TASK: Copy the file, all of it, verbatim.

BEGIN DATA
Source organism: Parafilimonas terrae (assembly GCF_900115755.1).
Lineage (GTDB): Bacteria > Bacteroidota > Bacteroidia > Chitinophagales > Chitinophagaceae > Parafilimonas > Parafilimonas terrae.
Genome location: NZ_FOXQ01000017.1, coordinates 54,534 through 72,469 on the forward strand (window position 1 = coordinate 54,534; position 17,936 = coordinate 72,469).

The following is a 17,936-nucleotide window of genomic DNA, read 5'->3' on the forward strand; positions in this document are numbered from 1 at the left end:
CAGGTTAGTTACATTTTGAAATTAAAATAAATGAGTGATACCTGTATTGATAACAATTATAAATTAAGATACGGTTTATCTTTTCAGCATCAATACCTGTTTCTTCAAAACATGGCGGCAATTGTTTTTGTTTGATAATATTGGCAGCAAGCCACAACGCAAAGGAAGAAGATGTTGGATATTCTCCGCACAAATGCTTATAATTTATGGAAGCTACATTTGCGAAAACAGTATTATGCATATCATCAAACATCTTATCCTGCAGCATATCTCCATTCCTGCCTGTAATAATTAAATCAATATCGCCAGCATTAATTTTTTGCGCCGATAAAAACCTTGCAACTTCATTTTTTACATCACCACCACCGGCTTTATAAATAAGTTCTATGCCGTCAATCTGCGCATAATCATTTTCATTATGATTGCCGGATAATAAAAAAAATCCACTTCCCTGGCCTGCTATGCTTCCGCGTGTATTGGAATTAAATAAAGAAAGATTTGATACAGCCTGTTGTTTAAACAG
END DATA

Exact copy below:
Source organism: Parafilimonas terrae (assembly GCF_900115755.1).
Lineage (GTDB): Bacteria > Bacteroidota > Bacteroidia > Chitinophagales > Chitinophagaceae > Parafilimonas > Parafilimonas terrae.
Genome location: NZ_FOXQ01000017.1, coordinates 54,534 through 72,469 on the forward strand (window position 1 = coordinate 54,534; position 17,936 = coordinate 72,469).

The following is a 17,936-nucleotide window of genomic DNA, read 5'->3' on the forward strand; positions in this document are numbered from 1 at the left end:
CAGGTTAGTTACATTTTGAAATTAAAATAAATGAGTGATACCTGTATTGATAACAATTATAAATTAAGATACGGTTTATCTTTTCAGCATCAATACCTGTTTCTTCAAAACATGGCGGCAATTGTTTTTGTTTGATAATATTGGCAGCAAGCCACAACGCAAAGGAAGAAGATGTTGGATATTCTCCGCACAAATGCTTATAATTTATGGAAGCTACATTTGCGAAAACAGTATTATGCATATCATCAAACATCTTATCCTGCAGCATATCTCCATTCCTGCCTGTAATAATTAAATCAATATCGCCAGCATTAATTTTTTGCGCCGATAAAAACCTTGCAACTTCATTTTTTACATCACCACCACCGGCTTTATAAATAAGTTCTATGCCGTCAATCTGCGCATAATCATTTTCATTATGATTGCCGGATAATAAAAAAAATCCACTTCCCTGGCCTGCTATGCTTCCGCGTGTATTGGAATTAAATAAAGAAAGATTTGATACAGCCTGTTGTTTAAACAG